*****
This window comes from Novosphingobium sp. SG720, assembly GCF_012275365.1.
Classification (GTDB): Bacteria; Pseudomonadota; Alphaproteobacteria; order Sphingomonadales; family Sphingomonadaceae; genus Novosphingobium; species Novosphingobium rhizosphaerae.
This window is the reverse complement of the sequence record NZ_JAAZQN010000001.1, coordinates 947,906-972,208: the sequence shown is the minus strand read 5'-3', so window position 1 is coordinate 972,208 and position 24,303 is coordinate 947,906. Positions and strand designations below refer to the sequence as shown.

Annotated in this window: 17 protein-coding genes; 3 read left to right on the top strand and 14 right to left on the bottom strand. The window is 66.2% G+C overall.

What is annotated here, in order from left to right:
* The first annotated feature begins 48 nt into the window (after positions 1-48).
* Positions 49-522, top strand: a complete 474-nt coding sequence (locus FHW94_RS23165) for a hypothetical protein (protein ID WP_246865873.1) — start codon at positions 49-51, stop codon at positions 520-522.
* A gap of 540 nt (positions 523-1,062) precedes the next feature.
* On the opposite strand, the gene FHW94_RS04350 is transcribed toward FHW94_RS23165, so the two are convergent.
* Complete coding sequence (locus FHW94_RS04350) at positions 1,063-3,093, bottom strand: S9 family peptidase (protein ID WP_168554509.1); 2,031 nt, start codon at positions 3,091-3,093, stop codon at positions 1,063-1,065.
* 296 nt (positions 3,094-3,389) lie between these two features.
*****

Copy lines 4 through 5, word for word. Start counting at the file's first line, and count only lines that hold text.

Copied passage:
Annotated in this window: 17 protein-coding genes; 3 read left to right on the top strand and 14 right to left on the bottom strand. The window is 66.2% G+C overall.

What is annotated here, in order from left to right: